Walt Weiss, A Blown Lead, and the Unwarranted Fallout

May 29, 2016; Denver, CO, USA; Colorado Rockies manager Walt Weiss (22) looks on in the first inning against the San Francisco Giants at Coors Field. Mandatory Credit: Isaiah J. Downing-USA TODAY Sports
May 29, 2016; Denver, CO, USA; Colorado Rockies manager Walt Weiss (22) looks on in the first inning against the San Francisco Giants at Coors Field. Mandatory Credit: Isaiah J. Downing-USA TODAY Sports /

One of the biggest criticisms of any Major League Baseball manager, including Walt Weiss of the Colorado Rockies, is how and when he decides to use certain relievers in certain roles.

Weiss once again came under the microscope in Saturday night as the San Francisco Giants posted a 10-5 comeback decision over the Rockies at Coors Field. That eighth-inning rally by the Giants that resulted in their victory was the first time this season that Colorado had lost when they had the lead after seven innings. They’re now 19-1 in such games.

Still, that “1” stuck with the Rockies and fans long after the field had cleared that night. Carlos Estevez, who has earned the role of the “eighth-inning guy” for the Rockies this season, had pitched in the previous two games but was called upon once again on Saturday night. The results were disastrous as the 23-year-old right-hander gave up three runs on three hits while not recording an out as the Giants scored six times in the inning to turn a one-run Colorado lead into a deficit that would not be overcome.

In some ways, the move made sense. Bringing in Estevez in the eighth inning has worked this season for the Rockies (he had seven holds entering Monday’s contest with the Cincinnati Reds) … but did it still make sense in that situation after he had pitched two days with Miguel Castro and the newly activated Jason Motte sitting in the pen? The answer from Weiss was an unequivocal yes.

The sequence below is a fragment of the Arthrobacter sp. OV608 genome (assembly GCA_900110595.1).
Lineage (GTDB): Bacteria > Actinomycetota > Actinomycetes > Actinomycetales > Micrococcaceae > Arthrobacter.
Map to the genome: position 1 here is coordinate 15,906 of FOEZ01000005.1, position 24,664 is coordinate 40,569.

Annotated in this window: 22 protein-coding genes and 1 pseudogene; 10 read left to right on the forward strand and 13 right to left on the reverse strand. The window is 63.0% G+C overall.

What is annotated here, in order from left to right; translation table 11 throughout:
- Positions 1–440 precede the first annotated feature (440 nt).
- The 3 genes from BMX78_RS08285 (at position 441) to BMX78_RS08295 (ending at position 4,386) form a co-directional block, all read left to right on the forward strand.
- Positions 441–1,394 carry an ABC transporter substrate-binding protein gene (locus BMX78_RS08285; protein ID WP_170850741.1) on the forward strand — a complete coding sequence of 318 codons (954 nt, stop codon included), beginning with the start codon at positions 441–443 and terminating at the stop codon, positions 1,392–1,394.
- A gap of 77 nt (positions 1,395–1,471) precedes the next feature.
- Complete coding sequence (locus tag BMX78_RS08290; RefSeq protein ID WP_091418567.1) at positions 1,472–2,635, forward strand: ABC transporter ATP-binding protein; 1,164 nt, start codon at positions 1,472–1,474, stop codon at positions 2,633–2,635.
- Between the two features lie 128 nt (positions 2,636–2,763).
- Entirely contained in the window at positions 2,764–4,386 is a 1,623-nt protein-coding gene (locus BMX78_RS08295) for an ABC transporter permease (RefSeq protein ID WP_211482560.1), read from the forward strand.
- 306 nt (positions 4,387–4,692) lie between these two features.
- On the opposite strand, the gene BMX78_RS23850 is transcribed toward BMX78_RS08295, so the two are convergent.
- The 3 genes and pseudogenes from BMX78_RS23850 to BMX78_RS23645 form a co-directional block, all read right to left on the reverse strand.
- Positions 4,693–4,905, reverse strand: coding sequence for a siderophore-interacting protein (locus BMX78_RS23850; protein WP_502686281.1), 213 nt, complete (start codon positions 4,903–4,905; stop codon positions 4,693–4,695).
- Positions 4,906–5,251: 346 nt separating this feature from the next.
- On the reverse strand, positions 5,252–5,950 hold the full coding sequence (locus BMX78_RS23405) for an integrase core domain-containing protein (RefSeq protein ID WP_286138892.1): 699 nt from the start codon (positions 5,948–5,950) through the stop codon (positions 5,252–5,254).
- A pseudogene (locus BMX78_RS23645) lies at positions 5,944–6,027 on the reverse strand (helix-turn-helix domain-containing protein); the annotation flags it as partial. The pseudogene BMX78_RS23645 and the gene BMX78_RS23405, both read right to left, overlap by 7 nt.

“Those decisions are made before the game,” Weiss tersely said when asked about bringing in Estevez after the game on Saturday. He also reminded reporters that Estevez had “only thrown 29 (actually 30) pitches” against Boston.

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After the inning blew up on Estevez, several folks on Twitter starting bashing the decision, saying Motte or Castro should’ve been used. Finally, one person brought up a true but interesting point: Isn’t it nice for Colorado fans to be able to have an argument about who should come in rather than knowing there’s only one person the Rockies can count on?

On Sunday, Walt Weiss further explained the decision when pressed on the Estevez decision.

“As much as you can, you try to define roles,” Weiss said. “I think there would’ve been a lot more questions if I hadn’t used Estevez and we lost that game. Estevez is our eighth-inning guy. He’s been dominant in that inning. If he’s available, and we’re very thorough in making sure guys are available and ready to go, and if that’s the case, why wouldn’t I use Estevez in that situation?

“Motte is going to be in the heat. He’s going to be in high-leverage situations but he’s had one outing. I didn’t want to throw him into the fire in his first time in Coors Field, trying to protect a one-run lead, when you have Estevez ready to go. It wouldn’t have made any sense.”

Certainly, Rockies fans have their antennae raised any time a lead is blown late in the game. It’s become almost expected over the last couple of seasons. However, this is a different bullpen, Weiss emphasized.

“I think our pitching is deeper. I think the back end of our bullpen is better. The makeup of the club is very good,” Weiss said.

Colorado has the luxury this season of having Castro, Estevez, Motte (who is still working his way back into things after coming off the disabled list) and closer Jake McGee, who has converted 14 saves in 16 opportunities. And don’t forget about Boone Logan, a southpaw on the disabled list who has been a neutralizer of left-handed batters this season. Additionally, Adam Ottavino is working his way back from Tommy John surgery and may be ready for the second half of the season.

Next: Looking at the Rockies, 50 Games into the Season

There’s a system in place for the Rockies. Have the starter work six or seven innings and then let the bullpen take over. Weiss has faith in the pieces the Rockies have assembled. For the vast majority of the season when it’s worked, it’s been a thing of beauty. When it didn’t on Saturday night, Rockies fans started having flashbacks.

Rest assured, there’s a plan … and rest assured Colorado actually has the personnel to execute it this season. They just haven’t shown it since Saturday’s meltdown against the Giants.